Is it ethical to prevent secondary use of stored biological samples and data derived from consenting research participants? The case of Malawi.

BMC medical ethics

PubMedID: 26626016

Mungwira RG, Nyangulu W, Misiri J, Iphani S, Ng'ong'ola R, Chirambo CM, Masiye F, Mfutso-Bengo J. Is it ethical to prevent secondary use of stored biological samples and data derived from consenting research participants? The case of Malawi. BMC Med Ethics. 2015;16(1):83.
BACKGROUND
This paper discusses the contentious issue of reuse of stored biological samples and data obtained from research participants in past clinical research to answer future ethical and scientifically valid research questions. Many countries have regulations and guidelines that guide the use and exportation of stored biological samples and data. However, there are variations in regulations and guidelines governing the reuse of stored biological samples and data in Sub-Saharan Africa including Malawi.

DISCUSSION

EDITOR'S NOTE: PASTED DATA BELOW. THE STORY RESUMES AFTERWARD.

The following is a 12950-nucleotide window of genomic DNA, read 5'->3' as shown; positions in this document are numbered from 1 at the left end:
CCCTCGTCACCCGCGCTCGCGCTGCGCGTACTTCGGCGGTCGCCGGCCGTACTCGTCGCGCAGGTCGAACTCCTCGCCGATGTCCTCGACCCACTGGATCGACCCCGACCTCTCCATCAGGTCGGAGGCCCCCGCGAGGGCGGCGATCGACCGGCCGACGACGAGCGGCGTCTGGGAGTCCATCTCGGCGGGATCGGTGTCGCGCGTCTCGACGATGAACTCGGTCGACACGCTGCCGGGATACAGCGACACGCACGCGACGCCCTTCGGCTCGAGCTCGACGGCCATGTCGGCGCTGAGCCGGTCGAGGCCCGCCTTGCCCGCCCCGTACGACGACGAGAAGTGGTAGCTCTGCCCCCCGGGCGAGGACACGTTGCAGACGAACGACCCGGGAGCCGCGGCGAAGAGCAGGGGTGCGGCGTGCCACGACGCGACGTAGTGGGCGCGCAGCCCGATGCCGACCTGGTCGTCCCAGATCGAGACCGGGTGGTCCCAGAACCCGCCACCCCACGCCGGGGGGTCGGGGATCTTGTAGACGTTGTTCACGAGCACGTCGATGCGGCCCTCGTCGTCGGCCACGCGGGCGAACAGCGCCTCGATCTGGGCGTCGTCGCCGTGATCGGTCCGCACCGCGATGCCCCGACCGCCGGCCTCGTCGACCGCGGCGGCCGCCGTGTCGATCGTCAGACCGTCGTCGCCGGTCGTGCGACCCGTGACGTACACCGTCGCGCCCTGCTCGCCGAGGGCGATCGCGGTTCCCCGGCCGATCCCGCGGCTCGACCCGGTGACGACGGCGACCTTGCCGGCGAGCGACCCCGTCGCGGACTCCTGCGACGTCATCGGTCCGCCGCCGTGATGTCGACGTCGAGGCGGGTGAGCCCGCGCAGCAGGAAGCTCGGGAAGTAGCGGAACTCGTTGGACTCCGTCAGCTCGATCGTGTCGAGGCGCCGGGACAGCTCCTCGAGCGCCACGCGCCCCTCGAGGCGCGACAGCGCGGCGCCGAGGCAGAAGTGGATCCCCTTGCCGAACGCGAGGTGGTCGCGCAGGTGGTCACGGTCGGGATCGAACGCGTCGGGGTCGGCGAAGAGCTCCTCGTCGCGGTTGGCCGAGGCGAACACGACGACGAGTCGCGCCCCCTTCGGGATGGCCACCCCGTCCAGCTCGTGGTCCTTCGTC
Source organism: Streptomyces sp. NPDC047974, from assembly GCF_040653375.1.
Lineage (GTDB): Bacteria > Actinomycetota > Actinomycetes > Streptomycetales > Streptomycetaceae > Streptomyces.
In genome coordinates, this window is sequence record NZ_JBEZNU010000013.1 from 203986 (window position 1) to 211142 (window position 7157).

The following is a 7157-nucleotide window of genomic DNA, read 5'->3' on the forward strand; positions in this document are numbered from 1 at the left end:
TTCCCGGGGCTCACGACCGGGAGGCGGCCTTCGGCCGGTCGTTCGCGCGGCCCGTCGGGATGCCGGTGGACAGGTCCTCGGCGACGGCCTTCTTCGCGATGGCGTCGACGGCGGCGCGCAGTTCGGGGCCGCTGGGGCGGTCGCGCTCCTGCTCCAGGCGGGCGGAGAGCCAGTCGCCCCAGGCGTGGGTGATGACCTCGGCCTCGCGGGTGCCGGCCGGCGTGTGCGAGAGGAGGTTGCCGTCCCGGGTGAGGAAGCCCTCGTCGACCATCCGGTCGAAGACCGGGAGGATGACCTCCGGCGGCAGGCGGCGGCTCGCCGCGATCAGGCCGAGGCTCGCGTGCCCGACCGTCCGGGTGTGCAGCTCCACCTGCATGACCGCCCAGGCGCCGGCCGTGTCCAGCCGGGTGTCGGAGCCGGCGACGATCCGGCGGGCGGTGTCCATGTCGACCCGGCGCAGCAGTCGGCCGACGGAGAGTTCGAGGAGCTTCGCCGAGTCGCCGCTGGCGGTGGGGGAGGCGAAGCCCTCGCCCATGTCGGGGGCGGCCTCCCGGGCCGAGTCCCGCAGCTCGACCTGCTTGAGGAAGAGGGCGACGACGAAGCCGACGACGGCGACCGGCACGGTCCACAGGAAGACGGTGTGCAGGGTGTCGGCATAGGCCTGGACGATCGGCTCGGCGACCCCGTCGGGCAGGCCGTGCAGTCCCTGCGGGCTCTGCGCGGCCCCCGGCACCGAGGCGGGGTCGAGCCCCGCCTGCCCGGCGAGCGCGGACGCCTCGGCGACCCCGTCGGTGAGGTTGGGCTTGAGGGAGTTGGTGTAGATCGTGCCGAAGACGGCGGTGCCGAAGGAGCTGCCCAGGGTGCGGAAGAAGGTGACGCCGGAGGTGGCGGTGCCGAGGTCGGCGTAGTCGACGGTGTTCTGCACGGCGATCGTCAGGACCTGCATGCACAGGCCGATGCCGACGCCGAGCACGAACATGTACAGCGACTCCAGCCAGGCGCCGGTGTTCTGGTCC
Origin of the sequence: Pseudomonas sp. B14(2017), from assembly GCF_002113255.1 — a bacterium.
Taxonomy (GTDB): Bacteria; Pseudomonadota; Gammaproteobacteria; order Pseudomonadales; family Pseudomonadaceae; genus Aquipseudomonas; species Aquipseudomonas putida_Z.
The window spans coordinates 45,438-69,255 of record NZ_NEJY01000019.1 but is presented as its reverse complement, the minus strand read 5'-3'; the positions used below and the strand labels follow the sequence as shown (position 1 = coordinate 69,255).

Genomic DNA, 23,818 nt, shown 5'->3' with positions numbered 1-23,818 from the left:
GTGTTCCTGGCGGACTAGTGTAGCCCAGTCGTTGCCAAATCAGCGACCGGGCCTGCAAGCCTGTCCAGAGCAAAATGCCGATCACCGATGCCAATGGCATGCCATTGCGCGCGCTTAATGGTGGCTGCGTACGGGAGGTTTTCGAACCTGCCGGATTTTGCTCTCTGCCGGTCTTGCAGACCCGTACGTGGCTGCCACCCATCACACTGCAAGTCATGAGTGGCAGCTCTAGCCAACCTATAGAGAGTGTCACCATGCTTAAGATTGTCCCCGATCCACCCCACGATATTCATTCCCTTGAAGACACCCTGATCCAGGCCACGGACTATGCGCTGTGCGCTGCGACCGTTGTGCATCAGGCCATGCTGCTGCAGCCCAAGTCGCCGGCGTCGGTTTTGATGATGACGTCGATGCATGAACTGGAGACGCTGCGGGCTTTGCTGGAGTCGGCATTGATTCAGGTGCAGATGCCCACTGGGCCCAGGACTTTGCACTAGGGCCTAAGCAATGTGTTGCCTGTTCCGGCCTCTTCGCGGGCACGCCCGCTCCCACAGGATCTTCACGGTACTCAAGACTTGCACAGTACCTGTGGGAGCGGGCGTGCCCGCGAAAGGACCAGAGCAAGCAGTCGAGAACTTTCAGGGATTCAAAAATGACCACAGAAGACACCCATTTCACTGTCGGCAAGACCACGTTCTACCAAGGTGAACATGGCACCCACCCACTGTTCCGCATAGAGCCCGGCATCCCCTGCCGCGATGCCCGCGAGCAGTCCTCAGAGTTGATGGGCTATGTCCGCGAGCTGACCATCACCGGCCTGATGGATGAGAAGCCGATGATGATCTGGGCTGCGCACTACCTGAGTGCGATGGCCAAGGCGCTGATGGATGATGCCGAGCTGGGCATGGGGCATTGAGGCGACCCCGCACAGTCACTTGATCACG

The current research ethics regulations and guidelines in Malawi do not allow indefinite storage and reuse of biological samples and data for future unspecified research. This comes even though the country has managed to answer pertinent research questions using stored biological samples and data. We acknowledge the limited technical expertise and equipment unavailable in Malawi that necessitates exportation of biological samples and data and the genuine concern raised by the regulatory authorities about the possible exploitation of biological samples and data by researchers. We also acknowledge that Malawi does not have bio-banks for storing biological samples and data for future research purposes. This creates room for possible exploitation of biological samples and data collected from research participants in primary research projects in Malawi. However, research ethics committees require completion and approval of material transfer agreements and data transfer agreements for biological samples and data collected for research purposes respectively and this requirement may partly address the concern raised by the regulatory authorities. Our concern though is that there is no such requirement for biological samples and data collected from patients for clinical or diagnostic purposes. In conclusion, we propose developing a medical data and material transfer agreement for biological samples and data collected from patients for clinical or diagnostic purposes in both public and private health facilities that may end up in research centers outside Malawi. We also propose revision of the current research ethics regulations and guidelines in Malawi in order to allow secondary use of biological samples and data collected from primary research projects as a way of maximizing the use of collected samples and data. Finally, we call for consultation of all stakeholders within the Malawi research community when regulatory authorities are developing policies that govern research in Malawi.